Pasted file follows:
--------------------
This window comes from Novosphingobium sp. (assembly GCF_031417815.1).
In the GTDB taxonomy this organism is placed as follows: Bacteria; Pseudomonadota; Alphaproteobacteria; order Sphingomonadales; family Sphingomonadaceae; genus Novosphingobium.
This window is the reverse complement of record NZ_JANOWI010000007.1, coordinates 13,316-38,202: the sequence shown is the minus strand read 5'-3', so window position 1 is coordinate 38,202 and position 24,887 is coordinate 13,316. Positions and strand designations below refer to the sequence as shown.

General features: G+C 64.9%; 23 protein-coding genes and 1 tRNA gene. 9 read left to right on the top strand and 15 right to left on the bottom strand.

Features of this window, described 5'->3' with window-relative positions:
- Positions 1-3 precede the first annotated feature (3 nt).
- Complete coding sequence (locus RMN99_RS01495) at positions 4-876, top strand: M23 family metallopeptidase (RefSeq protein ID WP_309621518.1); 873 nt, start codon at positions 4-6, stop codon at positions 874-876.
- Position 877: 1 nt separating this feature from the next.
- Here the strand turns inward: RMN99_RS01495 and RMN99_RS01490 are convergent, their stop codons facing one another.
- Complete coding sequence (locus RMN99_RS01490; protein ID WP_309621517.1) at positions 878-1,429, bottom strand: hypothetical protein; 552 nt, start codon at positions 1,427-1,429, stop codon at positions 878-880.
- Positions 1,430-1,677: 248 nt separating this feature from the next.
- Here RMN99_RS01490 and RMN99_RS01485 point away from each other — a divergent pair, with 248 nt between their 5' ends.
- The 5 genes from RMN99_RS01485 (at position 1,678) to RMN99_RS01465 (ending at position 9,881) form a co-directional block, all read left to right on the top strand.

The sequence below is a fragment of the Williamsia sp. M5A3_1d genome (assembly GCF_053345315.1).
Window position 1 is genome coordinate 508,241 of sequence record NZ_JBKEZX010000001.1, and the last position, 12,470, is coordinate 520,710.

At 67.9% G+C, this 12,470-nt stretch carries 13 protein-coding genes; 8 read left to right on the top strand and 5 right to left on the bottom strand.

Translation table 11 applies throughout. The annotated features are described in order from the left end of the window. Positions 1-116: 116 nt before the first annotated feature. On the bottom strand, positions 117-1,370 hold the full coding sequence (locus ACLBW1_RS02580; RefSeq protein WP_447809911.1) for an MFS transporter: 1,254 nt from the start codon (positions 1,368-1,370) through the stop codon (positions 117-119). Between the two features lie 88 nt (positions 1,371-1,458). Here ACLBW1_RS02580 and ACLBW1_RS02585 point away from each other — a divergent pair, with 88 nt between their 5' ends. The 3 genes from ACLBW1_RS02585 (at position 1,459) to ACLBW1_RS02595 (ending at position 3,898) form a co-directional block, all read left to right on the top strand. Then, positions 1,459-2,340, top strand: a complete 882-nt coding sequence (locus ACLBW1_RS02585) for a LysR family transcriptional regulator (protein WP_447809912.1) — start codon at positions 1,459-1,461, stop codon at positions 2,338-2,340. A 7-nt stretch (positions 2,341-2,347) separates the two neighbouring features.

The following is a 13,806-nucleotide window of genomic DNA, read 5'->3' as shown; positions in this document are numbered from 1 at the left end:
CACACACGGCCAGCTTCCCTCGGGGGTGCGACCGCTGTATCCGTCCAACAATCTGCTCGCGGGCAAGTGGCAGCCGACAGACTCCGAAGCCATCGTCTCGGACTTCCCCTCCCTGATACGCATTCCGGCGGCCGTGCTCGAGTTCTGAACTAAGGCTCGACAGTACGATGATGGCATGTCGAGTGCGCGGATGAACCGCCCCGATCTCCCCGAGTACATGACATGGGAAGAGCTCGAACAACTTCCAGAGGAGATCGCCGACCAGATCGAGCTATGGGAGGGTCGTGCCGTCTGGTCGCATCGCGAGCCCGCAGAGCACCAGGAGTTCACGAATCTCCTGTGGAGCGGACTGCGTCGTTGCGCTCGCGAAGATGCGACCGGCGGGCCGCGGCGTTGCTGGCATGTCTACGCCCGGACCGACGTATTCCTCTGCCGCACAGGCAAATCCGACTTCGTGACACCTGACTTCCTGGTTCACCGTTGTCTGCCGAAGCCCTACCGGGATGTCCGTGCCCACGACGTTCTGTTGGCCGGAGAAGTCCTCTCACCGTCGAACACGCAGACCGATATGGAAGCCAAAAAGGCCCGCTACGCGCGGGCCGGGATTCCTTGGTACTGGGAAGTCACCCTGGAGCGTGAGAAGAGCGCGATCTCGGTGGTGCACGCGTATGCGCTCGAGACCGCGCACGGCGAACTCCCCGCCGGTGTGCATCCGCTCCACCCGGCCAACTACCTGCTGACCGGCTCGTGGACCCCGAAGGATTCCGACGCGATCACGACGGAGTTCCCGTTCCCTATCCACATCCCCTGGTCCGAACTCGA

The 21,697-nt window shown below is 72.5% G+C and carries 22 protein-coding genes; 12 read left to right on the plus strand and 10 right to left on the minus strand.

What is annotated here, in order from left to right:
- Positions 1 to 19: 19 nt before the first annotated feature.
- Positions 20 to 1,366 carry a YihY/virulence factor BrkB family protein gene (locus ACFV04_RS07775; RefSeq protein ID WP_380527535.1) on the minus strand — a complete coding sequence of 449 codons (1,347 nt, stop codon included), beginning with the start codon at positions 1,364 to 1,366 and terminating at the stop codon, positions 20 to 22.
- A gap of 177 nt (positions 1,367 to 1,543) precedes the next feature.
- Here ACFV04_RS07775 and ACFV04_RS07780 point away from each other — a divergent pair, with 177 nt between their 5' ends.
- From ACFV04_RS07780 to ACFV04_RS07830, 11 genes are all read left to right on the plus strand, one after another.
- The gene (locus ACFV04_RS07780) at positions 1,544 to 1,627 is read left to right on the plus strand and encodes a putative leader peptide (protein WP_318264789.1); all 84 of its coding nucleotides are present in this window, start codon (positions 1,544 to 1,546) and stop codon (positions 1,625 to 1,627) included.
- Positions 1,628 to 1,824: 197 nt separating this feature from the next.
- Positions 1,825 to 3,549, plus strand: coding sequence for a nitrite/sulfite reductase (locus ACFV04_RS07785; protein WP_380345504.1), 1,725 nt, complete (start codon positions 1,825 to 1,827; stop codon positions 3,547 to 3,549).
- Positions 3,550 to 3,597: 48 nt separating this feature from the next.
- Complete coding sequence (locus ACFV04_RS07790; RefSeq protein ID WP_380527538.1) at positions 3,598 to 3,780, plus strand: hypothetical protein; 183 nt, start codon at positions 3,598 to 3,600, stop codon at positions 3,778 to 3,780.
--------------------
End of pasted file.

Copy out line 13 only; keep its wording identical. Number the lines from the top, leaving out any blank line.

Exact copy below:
- The 5 genes from RMN99_RS01485 (at position 1,678) to RMN99_RS01465 (ending at position 9,881) form a co-directional block, all read left to right on the top strand.